Advocates for abolishing Utah’s death penalty system say they plan to push lawmakers to end capital punishment in the 2018 legislative session.

Legislators came close to stopping the punishment in 2016 — but the bill never reached the House floor before the midnight deadline on the last night of session.

Still, it was exciting to see it come that close, said Darcy Van Orden, the executive director of the Utah Justice Coalition. And at a Tuesday evening panel hosted by Young Americans for Liberty, Van Orden said they are planning to make another run at abolishing the death penalty in 2018. They already have their Senate sponsor, she told attendees, and are looking for someone in the House of Representatives to back the bill.

“More to come on this,” she told the audience.

A bill to abolish the death penalty wasn’t brought up in the 2016 session, though lawmakers then had considered studying the costs of the death penalty. The bill, however, never came up for a final Senate vote.

Legislative fiscal analysts estimated in 2012 that when compared to a sentence of life without parole, it costs an additional $1.6 million to handle appeals and costs of a death sentence over 20 years.

At the Tuesday panel held at the University of Utah, Van Orden was joined by other criminal justice reform advocates, all lamenting Utah’s — and the nation’s — death penalty systems.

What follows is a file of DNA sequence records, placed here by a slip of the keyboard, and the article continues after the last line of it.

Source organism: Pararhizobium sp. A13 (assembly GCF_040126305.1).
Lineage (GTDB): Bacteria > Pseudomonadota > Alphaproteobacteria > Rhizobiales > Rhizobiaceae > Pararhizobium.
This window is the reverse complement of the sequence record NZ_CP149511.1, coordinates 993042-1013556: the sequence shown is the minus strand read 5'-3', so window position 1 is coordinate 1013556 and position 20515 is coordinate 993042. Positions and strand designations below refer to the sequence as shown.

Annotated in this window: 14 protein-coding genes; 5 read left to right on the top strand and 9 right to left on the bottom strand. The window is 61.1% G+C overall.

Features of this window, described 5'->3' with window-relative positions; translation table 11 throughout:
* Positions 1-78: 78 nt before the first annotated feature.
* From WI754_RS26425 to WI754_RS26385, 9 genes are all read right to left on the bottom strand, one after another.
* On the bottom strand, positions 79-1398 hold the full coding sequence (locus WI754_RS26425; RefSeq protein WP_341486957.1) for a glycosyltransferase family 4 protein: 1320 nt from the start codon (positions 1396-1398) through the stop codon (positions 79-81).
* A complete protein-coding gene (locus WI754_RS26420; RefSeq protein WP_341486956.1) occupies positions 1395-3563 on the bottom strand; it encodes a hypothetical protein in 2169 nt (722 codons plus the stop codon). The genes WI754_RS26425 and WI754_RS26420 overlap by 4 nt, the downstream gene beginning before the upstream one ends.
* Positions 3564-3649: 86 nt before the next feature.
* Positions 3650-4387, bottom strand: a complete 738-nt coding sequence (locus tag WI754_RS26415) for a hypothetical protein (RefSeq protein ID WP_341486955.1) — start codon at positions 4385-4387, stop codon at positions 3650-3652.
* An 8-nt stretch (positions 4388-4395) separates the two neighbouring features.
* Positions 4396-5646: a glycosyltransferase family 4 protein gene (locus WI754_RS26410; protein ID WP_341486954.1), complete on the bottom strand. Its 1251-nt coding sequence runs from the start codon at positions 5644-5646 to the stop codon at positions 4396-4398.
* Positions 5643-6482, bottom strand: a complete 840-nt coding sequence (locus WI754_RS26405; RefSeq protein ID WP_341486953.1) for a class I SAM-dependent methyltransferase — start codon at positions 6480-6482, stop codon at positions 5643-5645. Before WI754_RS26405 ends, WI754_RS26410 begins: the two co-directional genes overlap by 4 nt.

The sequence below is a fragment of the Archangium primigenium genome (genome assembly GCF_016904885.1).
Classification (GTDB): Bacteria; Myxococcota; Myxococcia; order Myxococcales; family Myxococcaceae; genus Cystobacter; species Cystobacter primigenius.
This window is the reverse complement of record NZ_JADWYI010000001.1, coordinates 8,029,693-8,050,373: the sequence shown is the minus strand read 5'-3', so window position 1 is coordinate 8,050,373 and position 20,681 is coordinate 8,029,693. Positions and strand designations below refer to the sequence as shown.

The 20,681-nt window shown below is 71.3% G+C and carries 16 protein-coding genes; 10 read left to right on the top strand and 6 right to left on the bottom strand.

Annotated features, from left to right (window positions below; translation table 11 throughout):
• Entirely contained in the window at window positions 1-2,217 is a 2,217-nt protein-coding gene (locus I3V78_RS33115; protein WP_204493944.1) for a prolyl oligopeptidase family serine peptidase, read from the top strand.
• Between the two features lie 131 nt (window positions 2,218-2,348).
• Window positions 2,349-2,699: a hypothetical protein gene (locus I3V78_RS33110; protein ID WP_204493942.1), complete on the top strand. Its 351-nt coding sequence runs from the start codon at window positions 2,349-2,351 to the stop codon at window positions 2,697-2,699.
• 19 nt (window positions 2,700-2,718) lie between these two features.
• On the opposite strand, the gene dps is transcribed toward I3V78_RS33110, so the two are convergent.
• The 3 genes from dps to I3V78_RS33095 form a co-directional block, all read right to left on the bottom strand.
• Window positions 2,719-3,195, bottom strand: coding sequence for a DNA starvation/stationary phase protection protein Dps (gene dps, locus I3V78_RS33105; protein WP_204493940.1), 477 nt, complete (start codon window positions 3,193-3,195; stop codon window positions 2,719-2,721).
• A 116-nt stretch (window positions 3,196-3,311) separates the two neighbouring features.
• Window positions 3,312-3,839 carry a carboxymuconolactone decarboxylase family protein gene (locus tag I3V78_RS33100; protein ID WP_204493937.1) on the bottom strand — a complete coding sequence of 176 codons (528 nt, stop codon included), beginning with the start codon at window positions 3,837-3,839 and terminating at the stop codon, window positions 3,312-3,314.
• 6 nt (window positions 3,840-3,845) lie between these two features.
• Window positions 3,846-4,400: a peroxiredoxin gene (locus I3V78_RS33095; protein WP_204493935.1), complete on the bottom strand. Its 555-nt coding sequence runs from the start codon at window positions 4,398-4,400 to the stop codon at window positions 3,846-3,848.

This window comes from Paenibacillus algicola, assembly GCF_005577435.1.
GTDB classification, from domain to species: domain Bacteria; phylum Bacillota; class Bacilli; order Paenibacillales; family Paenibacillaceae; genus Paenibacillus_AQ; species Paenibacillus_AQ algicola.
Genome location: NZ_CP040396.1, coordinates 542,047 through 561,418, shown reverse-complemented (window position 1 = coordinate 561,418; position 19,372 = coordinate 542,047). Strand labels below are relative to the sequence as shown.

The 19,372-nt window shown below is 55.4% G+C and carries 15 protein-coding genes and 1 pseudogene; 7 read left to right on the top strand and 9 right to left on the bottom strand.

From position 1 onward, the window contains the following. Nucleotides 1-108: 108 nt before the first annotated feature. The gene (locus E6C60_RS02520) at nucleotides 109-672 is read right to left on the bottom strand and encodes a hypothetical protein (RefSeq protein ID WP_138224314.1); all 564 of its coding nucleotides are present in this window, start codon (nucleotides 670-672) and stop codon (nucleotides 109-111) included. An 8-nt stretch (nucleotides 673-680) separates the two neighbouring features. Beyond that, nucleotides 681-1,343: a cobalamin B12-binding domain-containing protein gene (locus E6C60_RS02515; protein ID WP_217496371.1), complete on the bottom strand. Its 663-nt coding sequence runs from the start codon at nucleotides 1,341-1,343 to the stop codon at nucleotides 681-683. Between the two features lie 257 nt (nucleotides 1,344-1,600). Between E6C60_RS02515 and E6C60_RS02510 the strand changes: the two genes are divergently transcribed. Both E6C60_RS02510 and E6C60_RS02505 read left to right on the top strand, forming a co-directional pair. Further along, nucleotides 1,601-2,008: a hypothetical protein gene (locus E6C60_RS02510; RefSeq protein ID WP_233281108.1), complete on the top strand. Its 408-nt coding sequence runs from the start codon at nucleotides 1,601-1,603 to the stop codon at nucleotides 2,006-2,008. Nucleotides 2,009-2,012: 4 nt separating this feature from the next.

It’s too expensive, said Kevin Greene, state director of the Conservatives Concerned About the Death Penalty.

It unfairly targets minorities, according to Jean Hill, the director of the Diocesan Peace and Justice Commission of the Catholic Diocese of Salt Lake City.

It’s too risky, said Jensie Anderson, a University of Utah law professor and legal director of the Rocky Mountain Innocence Project. The risk of executing someone who is innocent is far too great, she said.

And it’s too arbitrary, said Ralph Dellapiana, director of Utahns for Alternatives to the Death Penalty. Whether a murderer faces the death penalty often depends solely on a prosecutor’s discretion, he said.

“It’s like being struck by lightning,” Dellapiana said. “It depends on your ZIP code on what is the possibility [a case is] going to result in a death penalty.”

All said that the better solution would be to make the most serious punishment in Utah life in prison without the possibility of parole.

“The other death sentence,” Dellapiana quipped.

Utah last carried out the death penalty in June 2010, when Ronnie Lee Gardner was executed by firing squad, drawing international attention to the state.

Nine men are on Utah’s death row, and all are in various stages of appeals in state or federal court. Two received the death penalty in the past decade: Floyd Maestas was sentenced to death in 2008, while Douglas Lovell was sentenced to be executed in 2015 after a retrial.

The next death penalty trial is scheduled for November, when a jury will decide whether Steven Crutcher should be executed for killing his cellmate at the Gunnison prison in 2013. He has pleaded guilty to aggravated murder, so the jurors at his trial will only be asked to decide which punishment he will face.